Looking through a backup drive I found hundreds of old pictures from the past 18 years of my backyard, produce I’ve grown and aquaponic systems that I’ve built, so I thought I’d put the best of them into one post so that I have a reference. The picture above was three different varieties of beefsteak tomatoes from the “crazy tomato year”. I grew about 40 different varieties of tomatoes in the one year.
Most of them I grew in large pots and containers, it was part of a concerted effort to make use of concrete areas, especially out the front.
Keeping track of the tomato varieties I used wooden pegs with their names, easy to transfer from pot to pot as you transplant into larger containers. Notice here the espaliered plum trees against the wall, the trees helped shade the west facing wall in the summer time, while letting the sun through to warm in in winter when they lost their leaves.
When I first bought the house, my decision to purchase was swayed by the trees in the yard, there were plump mangoes hanging from branches, avocados, apple trees, pear trees, plum trees, custard apple, feijoa, literally dozens of mature fruit trees around the house. I jumped at it and began removing any non productive plants and practicing permaculture type plantings. Build a chook pen, plant raised beds, add organic matter and mulch wherever possible, you can see a great crop of potatoes in the foreground of the picture above.
Bit my bit I added pots and half barrels as well as any other large containers I could source, and made use of structures to grow plants up, you can see peas growing up the fence of the chook pen to the right, while using tall containers against the chook pen fence helps to protect the plants from their attacks.
The raised beds under the fruit trees were pretty productive, even though they were very basic. As things grew, I tended to just let them go and the yard became a bit of a jungle, a productive jungle though. I found this pumpkin about 1m off the ground hanging in a cactus with a frog looking after it.
Though even crazier was this pumpkin hanging from one of the avocado trees, I hadn’t even noticed the pumpkin plant had got up the tree.
Did I say the yard was getting a little out of control? Figs in a pot, pumpkin everywhere, sugar cane and creepers growing up against the fence.
By now the white mulberry in the chook pen had grown enormously and a choko vine was smothering some of the fruit trees.
White mulberries are delicious and huge, they are still sweet when quite green and highly productive, and don’t stain like black mulberries.
Yacons grew really well in sandy Perth soils, this was the crop from just 2 plants, very productive for small areas, the tubers are sweet and because they contain inulin, they are great for diabetics. The old raised beds and pots everywhere weren’t really hacking it any more though, it was time to upgrade to heavy duty permanent railway sleeper beds.
These raised beds were far neater and more organized than the previous mess..
This is what I love, going out into the garden and picking a stack of food then trying to figure out what you make with it.
This next photo was a meal completely from my garden, everything except oil, sesame seeds and some honey.
It was fish with carrots and assorted beetroot, potato salad with egg, and a garden salad.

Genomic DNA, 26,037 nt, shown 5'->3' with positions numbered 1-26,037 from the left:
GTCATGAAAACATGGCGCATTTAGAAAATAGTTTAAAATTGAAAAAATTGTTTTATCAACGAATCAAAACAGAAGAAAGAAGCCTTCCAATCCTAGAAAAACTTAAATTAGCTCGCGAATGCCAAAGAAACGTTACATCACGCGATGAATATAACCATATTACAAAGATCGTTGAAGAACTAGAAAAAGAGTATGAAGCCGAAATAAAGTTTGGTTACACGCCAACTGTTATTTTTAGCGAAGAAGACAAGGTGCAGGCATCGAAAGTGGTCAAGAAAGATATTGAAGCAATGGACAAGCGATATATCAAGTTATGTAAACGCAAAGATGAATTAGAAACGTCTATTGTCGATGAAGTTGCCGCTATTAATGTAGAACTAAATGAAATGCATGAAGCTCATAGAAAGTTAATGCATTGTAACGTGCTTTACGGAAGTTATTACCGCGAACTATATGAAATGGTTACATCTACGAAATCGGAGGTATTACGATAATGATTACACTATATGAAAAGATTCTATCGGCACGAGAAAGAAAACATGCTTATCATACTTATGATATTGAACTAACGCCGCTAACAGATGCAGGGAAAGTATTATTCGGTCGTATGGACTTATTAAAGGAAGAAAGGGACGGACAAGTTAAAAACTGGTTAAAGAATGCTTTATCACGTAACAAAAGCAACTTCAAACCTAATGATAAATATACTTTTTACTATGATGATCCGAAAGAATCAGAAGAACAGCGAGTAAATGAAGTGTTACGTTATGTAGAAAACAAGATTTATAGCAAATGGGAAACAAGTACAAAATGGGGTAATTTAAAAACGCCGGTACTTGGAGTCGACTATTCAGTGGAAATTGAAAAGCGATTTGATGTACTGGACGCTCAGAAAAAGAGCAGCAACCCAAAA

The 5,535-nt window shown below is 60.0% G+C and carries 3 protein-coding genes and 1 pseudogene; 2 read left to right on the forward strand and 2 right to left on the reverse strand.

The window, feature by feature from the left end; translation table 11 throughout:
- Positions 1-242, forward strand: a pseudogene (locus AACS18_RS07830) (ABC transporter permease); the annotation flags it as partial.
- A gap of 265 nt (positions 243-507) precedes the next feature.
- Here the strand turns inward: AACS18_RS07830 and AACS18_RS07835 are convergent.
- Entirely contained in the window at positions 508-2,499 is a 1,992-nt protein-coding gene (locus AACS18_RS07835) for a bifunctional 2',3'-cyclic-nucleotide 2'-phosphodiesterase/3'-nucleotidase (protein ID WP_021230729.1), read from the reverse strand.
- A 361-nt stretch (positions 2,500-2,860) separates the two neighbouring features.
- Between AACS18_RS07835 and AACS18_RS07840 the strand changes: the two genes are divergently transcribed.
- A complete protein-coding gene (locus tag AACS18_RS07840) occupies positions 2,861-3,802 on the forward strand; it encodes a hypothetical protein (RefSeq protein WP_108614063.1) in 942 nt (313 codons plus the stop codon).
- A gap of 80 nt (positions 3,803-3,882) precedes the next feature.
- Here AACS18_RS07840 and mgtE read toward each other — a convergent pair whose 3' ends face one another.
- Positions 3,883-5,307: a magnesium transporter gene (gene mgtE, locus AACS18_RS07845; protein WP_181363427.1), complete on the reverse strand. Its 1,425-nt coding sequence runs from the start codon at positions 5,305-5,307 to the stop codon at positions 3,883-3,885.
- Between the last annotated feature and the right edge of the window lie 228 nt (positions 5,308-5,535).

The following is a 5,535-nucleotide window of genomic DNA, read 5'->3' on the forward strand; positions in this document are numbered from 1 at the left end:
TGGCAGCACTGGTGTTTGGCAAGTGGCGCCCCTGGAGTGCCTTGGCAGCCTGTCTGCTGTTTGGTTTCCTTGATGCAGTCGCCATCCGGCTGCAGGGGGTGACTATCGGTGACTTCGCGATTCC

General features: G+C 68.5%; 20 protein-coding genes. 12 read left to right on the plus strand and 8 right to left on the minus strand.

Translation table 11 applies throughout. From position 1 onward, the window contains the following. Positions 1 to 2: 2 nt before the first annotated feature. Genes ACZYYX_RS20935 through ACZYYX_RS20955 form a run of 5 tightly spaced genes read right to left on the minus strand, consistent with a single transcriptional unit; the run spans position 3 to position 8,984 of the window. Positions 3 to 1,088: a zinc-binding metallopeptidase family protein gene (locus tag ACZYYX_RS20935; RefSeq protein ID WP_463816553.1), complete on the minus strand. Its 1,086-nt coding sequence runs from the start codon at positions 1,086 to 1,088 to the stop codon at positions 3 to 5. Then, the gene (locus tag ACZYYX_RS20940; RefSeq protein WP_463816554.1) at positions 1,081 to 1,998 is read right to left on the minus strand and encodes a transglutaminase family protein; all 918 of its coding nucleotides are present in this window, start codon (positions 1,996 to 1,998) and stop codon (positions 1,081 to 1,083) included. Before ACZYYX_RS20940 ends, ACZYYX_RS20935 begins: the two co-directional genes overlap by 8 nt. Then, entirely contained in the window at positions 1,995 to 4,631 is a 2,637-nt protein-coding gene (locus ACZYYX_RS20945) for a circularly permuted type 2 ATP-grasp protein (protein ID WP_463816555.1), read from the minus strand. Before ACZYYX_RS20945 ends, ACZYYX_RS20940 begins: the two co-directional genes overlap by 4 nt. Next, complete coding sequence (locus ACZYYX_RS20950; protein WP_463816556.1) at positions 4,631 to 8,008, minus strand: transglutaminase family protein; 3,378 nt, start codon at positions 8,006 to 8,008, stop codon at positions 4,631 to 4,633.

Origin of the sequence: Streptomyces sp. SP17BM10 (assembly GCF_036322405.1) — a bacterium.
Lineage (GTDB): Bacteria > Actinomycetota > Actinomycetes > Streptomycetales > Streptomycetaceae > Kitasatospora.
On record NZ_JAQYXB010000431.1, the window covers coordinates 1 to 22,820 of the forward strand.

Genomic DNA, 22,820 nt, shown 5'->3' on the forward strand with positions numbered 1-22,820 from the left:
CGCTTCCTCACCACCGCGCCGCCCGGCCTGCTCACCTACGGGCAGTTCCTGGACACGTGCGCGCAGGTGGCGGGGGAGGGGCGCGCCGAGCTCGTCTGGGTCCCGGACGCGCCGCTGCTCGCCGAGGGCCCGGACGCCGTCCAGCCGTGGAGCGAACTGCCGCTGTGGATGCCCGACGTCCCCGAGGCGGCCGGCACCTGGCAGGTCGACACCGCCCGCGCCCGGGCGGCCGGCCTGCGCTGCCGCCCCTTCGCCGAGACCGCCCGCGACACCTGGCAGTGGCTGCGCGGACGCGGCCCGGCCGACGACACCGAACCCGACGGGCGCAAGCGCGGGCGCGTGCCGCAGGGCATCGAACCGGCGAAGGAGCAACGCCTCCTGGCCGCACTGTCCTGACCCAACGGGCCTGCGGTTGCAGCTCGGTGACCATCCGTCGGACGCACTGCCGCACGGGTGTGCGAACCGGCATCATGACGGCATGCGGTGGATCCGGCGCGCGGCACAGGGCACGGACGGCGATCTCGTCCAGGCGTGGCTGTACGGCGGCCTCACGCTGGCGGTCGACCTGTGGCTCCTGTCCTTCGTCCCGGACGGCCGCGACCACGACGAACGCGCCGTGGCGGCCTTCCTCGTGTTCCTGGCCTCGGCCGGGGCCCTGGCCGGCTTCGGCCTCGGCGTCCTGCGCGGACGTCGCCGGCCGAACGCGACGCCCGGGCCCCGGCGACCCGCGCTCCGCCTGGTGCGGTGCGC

Sometimes you get interesting finds in the garden.
And often the produce is huge like this cucumber.
I started playing with aquaponics soon after moving into the house and it quickly became an obsession and I began filling every space available with systems.
My first system was very basic, an old inflatable pool which stopped being so inflatable, with some plastic tubs on top.
This was my second system, you can see the remains of the old pool system in the background. Believe it or not, the plants in this growbed were planted as seedling only 8 weeks earlier.
My third system around the side of the house was smaller, but after this one I went huge, even having to build a shelter over the top.
This was a large fish tank and 4 big round beds, I could stock up to 100 fish in this system.
Then a barrelponics system, small but not highly productive.
This was a crazy system. I wanted it to be as self sufficient as possible. The original plan was to cover it with a clear roof and collect the rain water and I wanted to try and run the pump on solar. There’s a buried 1000L tank at one end for the fish and it pumps water to the growbeds on the right and up to the top yabbie tanks, the yabbie tanks flow from the top level to the lower ones, then back to the fish tank. Floating plants grow on the surface of the yabbie tanks, and on the ground under all the system are worm farms. The idea was to feed all the plant scraps to the worms, feed the worms to the fish and the yabbies and use the rainwater to top up the sustem, make it almost self sufficient while building from as many recycled materials as possible.
The last system I built at home was this little transportable one, specifically designed to be easily transportable to take to shows and demonstrations.
This was the first aquaponics get together of forum members at my place back in 2006. And these next few photos were filming of the Gardening Australia segment in the same year.
A few more random pictures to finish.
Wow those early AP systems were so fascinating – I remember them well (on your forum) it’s what got me interested in AP 🙂 your garden served you well Joel.
Thanks Dave… 🙂 Ahh yes, the good old days of having a garden. I hope you’ve got a bit of a productive patch going for you and the family.
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